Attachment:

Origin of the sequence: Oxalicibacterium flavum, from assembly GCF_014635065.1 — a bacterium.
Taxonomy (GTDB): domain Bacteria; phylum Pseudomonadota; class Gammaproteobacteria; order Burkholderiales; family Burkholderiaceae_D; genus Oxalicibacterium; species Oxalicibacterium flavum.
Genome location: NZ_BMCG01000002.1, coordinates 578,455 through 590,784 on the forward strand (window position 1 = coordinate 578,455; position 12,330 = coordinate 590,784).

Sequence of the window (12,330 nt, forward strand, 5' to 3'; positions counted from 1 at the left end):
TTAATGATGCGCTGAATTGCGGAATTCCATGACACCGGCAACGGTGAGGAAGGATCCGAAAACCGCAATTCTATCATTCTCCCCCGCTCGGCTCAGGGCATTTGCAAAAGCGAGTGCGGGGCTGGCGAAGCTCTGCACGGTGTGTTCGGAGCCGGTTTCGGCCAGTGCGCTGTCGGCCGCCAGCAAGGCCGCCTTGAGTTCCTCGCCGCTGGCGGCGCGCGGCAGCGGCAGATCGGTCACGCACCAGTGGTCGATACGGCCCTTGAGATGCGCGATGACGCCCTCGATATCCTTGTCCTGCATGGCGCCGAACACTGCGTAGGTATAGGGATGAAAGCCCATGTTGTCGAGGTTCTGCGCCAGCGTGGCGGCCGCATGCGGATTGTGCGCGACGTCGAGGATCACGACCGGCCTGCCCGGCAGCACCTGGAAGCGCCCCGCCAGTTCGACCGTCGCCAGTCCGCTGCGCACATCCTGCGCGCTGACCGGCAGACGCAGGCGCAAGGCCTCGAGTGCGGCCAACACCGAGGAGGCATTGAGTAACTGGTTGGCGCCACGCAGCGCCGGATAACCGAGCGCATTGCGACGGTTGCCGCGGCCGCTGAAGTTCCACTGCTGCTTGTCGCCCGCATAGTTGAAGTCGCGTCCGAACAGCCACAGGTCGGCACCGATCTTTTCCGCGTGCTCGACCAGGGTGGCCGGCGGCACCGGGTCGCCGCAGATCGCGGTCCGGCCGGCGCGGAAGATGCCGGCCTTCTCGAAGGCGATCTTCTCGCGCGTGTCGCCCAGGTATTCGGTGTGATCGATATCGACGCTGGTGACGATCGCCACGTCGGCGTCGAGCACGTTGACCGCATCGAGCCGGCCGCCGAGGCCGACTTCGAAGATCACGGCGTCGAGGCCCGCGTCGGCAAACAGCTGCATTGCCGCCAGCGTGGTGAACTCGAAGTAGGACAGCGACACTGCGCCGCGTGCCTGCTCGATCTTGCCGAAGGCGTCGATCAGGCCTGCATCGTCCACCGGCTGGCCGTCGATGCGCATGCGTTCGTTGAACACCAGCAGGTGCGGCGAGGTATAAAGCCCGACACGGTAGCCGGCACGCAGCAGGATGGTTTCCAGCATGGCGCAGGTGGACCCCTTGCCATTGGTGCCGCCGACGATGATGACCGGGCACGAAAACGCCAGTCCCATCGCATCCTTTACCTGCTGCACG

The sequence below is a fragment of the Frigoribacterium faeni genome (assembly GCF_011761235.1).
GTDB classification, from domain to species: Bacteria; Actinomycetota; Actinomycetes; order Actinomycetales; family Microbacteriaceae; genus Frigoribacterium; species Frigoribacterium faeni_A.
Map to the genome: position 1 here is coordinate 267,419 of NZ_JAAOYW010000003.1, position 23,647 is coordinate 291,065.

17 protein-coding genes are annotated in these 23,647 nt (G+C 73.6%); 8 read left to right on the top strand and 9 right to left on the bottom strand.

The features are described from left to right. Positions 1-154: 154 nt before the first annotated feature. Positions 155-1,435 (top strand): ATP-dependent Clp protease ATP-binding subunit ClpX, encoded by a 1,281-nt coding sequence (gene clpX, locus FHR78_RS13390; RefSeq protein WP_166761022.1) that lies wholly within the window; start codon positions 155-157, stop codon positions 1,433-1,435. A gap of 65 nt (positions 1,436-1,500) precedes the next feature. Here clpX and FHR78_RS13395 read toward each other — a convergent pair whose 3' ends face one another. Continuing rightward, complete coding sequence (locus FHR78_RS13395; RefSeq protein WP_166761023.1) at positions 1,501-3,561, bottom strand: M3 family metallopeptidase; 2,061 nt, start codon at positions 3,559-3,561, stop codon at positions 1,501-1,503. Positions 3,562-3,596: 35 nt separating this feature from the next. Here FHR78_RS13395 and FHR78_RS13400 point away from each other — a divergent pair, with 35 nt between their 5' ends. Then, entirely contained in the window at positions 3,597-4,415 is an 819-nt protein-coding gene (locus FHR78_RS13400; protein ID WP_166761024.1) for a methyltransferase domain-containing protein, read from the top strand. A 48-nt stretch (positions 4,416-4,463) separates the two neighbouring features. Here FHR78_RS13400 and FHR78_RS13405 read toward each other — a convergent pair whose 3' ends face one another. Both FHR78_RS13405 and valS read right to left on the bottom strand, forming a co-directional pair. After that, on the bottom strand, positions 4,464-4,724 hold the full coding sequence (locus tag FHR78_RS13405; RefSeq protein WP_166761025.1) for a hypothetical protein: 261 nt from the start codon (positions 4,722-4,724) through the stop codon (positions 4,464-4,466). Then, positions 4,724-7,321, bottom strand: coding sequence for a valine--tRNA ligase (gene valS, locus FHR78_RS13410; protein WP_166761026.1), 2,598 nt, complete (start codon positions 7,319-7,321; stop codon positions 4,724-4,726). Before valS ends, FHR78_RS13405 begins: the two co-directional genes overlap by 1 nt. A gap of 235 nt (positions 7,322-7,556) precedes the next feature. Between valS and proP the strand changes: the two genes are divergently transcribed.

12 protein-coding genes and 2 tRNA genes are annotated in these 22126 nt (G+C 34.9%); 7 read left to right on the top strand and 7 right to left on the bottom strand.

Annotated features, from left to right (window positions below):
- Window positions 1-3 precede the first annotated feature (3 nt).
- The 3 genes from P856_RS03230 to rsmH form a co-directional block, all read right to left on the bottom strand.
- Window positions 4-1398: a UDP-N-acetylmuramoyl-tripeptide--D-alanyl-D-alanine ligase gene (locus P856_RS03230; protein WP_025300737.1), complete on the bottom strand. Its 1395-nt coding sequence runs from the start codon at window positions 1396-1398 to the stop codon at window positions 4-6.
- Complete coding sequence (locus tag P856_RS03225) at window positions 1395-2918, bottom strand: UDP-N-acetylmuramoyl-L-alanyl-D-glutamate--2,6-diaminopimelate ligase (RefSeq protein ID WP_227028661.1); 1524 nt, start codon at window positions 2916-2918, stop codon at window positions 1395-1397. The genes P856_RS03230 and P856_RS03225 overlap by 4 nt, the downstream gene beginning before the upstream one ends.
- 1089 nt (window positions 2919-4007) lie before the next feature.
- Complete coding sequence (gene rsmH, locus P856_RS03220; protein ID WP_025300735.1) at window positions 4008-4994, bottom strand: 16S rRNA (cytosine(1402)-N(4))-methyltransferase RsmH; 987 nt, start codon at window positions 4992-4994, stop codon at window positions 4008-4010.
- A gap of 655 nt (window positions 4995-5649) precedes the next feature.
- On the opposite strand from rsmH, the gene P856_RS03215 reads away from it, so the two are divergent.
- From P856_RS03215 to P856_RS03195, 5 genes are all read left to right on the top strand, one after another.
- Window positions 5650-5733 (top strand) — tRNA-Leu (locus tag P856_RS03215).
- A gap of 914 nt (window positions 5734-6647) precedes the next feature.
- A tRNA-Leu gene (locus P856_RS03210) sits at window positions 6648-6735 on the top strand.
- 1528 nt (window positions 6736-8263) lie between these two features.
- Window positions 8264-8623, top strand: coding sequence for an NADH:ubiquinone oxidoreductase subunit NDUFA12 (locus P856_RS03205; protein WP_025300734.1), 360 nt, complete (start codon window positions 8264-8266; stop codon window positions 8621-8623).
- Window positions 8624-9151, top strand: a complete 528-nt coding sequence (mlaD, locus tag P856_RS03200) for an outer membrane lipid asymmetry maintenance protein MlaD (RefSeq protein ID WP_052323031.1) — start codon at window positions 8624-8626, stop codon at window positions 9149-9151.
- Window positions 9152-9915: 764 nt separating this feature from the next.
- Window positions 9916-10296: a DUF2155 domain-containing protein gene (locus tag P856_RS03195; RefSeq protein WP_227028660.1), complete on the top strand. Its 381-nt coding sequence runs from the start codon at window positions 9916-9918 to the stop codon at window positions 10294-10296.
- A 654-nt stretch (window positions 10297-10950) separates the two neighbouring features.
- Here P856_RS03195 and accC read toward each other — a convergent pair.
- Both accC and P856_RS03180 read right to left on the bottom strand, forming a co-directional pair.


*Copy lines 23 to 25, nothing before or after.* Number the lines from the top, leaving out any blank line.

- A gap of 914 nt (window positions 5734-6647) precedes the next feature.
- A tRNA-Leu gene (locus P856_RS03210) sits at window positions 6648-6735 on the top strand.
- 1528 nt (window positions 6736-8263) lie between these two features.